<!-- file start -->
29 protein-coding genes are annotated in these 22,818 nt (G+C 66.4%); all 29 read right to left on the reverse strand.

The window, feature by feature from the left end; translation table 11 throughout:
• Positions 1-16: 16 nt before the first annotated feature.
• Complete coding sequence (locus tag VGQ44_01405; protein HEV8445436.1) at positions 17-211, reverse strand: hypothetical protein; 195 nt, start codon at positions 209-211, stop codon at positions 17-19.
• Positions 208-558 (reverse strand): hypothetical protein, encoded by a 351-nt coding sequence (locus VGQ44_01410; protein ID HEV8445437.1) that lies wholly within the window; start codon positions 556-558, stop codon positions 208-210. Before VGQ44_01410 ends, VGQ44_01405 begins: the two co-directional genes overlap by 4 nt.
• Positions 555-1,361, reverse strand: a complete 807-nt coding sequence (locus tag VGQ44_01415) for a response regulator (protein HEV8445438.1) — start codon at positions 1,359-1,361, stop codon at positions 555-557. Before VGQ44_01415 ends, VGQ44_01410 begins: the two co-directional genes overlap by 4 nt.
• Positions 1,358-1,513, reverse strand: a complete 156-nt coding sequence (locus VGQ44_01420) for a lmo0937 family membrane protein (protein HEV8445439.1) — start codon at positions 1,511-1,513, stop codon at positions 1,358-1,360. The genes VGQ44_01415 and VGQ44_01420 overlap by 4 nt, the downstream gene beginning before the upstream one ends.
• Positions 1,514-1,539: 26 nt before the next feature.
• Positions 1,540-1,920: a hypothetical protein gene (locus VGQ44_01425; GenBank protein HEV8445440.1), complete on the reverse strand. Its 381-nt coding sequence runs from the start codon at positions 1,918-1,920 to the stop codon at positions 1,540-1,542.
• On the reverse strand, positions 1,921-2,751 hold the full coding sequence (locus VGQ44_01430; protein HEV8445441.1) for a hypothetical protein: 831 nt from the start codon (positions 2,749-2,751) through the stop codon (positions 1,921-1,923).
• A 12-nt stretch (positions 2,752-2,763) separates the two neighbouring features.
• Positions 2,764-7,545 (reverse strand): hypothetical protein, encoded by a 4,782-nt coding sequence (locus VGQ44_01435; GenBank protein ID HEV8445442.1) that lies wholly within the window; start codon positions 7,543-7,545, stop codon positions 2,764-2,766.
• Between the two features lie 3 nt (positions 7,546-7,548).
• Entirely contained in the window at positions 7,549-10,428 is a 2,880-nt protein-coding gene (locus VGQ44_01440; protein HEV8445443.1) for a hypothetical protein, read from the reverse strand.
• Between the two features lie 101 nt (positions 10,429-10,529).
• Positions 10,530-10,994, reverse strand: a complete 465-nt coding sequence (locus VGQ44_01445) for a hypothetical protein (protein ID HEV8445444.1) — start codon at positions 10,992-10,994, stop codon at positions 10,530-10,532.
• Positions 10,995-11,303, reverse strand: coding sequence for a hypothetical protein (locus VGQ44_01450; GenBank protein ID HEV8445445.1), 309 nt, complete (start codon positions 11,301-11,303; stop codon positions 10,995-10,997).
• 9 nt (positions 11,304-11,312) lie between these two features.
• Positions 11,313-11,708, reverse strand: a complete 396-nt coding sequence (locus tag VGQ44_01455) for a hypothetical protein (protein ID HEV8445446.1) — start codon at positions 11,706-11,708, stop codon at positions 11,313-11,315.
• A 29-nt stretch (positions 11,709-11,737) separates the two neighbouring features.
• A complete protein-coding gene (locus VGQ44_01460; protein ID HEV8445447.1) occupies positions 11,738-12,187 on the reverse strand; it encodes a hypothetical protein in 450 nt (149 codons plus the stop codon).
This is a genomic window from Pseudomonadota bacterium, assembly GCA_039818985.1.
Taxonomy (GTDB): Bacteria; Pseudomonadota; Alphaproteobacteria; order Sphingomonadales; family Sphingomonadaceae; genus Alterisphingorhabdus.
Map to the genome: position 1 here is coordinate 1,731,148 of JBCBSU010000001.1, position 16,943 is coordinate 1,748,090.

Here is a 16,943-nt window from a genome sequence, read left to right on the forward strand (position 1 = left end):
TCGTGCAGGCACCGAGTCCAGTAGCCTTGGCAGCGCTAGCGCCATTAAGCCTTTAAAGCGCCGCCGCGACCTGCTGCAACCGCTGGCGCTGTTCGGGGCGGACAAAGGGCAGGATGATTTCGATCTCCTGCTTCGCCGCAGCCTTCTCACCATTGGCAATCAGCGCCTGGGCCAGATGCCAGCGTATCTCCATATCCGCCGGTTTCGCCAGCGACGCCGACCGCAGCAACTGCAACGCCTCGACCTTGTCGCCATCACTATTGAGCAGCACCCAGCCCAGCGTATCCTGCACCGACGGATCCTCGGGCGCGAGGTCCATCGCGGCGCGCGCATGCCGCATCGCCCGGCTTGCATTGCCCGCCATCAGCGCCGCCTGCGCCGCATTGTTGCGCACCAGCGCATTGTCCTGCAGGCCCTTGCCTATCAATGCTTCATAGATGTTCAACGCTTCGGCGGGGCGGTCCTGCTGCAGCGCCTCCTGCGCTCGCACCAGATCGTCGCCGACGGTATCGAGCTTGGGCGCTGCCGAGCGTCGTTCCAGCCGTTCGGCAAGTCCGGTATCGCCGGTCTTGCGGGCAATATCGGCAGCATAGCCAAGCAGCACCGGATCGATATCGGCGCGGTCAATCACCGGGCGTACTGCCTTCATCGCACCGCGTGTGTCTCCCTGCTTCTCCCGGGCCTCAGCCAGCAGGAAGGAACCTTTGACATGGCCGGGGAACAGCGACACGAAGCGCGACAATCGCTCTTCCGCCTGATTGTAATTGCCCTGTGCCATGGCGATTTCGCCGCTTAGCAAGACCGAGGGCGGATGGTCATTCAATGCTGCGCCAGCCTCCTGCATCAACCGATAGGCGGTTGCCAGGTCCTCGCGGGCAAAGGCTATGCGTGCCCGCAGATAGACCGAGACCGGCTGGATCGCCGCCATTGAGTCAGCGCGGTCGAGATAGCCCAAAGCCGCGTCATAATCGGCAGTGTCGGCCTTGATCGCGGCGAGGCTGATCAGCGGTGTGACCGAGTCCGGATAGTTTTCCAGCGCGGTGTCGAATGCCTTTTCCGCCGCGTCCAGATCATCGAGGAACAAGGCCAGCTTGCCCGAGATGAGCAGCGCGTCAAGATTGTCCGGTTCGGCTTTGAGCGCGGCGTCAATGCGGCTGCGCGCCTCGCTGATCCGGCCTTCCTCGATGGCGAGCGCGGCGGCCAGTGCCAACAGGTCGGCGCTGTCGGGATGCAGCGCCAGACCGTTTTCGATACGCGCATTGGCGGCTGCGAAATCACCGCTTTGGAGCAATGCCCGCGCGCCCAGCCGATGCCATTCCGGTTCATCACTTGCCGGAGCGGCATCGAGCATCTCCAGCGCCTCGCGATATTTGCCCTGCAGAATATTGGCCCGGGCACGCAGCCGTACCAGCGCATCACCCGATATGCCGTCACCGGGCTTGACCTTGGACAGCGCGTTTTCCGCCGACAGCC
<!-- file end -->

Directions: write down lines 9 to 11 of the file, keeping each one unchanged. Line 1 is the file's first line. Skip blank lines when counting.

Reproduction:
• Positions 1,540-1,920: a hypothetical protein gene (locus VGQ44_01425; GenBank protein HEV8445440.1), complete on the reverse strand. Its 381-nt coding sequence runs from the start codon at positions 1,918-1,920 to the stop codon at positions 1,540-1,542.
• On the reverse strand, positions 1,921-2,751 hold the full coding sequence (locus VGQ44_01430; protein HEV8445441.1) for a hypothetical protein: 831 nt from the start codon (positions 2,749-2,751) through the stop codon (positions 1,921-1,923).
• A 12-nt stretch (positions 2,752-2,763) separates the two neighbouring features.